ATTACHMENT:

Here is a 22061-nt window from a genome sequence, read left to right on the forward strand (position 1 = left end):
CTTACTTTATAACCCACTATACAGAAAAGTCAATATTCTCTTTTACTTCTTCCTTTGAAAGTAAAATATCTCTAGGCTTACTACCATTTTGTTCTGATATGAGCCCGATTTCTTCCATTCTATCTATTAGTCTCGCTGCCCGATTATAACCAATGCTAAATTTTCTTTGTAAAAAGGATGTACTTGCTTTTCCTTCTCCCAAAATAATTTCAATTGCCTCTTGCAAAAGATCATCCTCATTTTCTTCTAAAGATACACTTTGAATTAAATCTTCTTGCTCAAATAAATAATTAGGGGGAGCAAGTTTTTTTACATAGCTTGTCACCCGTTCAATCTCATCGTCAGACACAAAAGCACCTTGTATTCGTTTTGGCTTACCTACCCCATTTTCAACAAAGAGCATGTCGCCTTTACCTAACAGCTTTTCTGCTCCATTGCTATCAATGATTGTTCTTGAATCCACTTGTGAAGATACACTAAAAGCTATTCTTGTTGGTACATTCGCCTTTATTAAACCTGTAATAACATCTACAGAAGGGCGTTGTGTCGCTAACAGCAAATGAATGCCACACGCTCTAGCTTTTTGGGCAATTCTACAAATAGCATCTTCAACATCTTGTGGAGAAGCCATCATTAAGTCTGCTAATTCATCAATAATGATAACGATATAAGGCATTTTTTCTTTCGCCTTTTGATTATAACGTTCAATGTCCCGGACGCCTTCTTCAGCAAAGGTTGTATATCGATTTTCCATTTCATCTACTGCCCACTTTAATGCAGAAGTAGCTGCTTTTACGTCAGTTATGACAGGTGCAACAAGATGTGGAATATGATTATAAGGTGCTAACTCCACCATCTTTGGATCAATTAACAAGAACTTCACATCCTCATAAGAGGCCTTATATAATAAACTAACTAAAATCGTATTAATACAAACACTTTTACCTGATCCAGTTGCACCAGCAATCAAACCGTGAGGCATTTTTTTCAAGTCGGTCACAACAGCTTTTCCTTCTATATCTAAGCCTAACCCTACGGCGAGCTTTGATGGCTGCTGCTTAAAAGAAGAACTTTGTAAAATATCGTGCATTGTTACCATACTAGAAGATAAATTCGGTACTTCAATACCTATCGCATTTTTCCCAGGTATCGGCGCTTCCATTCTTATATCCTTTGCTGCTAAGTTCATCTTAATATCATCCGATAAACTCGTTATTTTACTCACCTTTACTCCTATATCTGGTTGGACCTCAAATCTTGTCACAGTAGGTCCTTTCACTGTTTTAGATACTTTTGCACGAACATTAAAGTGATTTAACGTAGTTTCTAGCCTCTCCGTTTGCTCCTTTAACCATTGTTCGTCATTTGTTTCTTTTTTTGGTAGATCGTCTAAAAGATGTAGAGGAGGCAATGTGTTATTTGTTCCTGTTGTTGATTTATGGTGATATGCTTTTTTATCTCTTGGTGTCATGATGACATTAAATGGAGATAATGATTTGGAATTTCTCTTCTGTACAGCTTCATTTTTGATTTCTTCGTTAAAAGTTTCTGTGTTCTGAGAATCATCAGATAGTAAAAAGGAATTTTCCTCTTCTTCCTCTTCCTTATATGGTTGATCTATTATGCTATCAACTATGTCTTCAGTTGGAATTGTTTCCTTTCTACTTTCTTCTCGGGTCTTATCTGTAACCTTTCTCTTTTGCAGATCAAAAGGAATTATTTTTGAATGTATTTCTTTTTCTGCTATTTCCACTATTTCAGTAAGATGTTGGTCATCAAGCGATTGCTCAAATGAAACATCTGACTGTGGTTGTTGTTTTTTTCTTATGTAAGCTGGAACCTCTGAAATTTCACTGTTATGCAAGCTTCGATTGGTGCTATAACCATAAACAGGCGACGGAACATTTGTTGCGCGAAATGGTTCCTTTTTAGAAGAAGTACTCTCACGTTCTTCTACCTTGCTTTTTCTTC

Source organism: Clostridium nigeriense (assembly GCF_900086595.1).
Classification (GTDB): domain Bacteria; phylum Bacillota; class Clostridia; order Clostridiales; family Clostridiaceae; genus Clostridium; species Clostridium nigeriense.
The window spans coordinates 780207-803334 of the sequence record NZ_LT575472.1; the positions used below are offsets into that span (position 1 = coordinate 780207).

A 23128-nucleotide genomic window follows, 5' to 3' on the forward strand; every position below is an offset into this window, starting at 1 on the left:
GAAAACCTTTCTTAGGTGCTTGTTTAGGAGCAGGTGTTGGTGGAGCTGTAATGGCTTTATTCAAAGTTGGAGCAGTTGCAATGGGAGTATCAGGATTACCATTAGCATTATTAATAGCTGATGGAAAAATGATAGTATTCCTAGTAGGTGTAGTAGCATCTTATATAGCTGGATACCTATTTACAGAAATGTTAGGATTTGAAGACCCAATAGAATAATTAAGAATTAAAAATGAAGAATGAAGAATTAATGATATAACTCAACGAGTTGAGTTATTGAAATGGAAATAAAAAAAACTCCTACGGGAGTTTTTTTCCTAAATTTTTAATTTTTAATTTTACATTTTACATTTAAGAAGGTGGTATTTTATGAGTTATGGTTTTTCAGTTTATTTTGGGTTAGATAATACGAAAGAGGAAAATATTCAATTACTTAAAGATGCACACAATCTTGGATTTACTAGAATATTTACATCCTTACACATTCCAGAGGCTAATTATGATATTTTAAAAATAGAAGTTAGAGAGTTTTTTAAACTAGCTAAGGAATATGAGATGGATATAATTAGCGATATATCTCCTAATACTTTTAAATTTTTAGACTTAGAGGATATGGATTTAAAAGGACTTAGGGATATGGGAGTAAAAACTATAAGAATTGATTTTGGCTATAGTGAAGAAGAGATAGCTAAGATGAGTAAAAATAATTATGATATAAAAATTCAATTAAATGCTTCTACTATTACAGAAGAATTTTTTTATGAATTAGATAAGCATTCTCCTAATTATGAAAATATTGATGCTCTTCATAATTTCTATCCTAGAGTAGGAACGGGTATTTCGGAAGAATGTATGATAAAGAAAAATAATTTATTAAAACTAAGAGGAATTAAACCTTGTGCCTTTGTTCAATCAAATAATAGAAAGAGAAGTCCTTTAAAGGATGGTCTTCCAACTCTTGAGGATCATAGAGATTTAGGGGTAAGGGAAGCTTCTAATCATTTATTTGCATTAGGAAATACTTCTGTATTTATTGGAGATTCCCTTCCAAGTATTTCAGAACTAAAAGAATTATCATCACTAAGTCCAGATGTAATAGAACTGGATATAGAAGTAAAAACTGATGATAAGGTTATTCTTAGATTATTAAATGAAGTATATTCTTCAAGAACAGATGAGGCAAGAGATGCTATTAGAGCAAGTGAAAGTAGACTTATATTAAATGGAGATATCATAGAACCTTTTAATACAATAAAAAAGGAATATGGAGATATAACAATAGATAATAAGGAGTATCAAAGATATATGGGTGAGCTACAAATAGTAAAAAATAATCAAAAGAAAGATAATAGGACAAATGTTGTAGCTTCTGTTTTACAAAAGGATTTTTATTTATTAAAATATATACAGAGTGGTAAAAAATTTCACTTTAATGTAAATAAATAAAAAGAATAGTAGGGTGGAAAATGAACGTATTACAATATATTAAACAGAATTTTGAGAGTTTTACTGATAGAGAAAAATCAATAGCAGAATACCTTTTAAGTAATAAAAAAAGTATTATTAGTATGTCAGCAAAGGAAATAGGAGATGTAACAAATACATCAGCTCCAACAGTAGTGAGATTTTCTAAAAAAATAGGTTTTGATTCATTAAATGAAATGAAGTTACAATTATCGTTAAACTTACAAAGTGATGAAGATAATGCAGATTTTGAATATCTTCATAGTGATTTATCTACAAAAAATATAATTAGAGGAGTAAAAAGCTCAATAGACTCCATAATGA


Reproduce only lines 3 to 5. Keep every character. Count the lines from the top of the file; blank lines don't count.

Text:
Source organism: Clostridium nigeriense (assembly GCF_900086595.1).
Classification (GTDB): domain Bacteria; phylum Bacillota; class Clostridia; order Clostridiales; family Clostridiaceae; genus Clostridium; species Clostridium nigeriense.
The window spans coordinates 780207-803334 of the sequence record NZ_LT575472.1; the positions used below are offsets into that span (position 1 = coordinate 780207).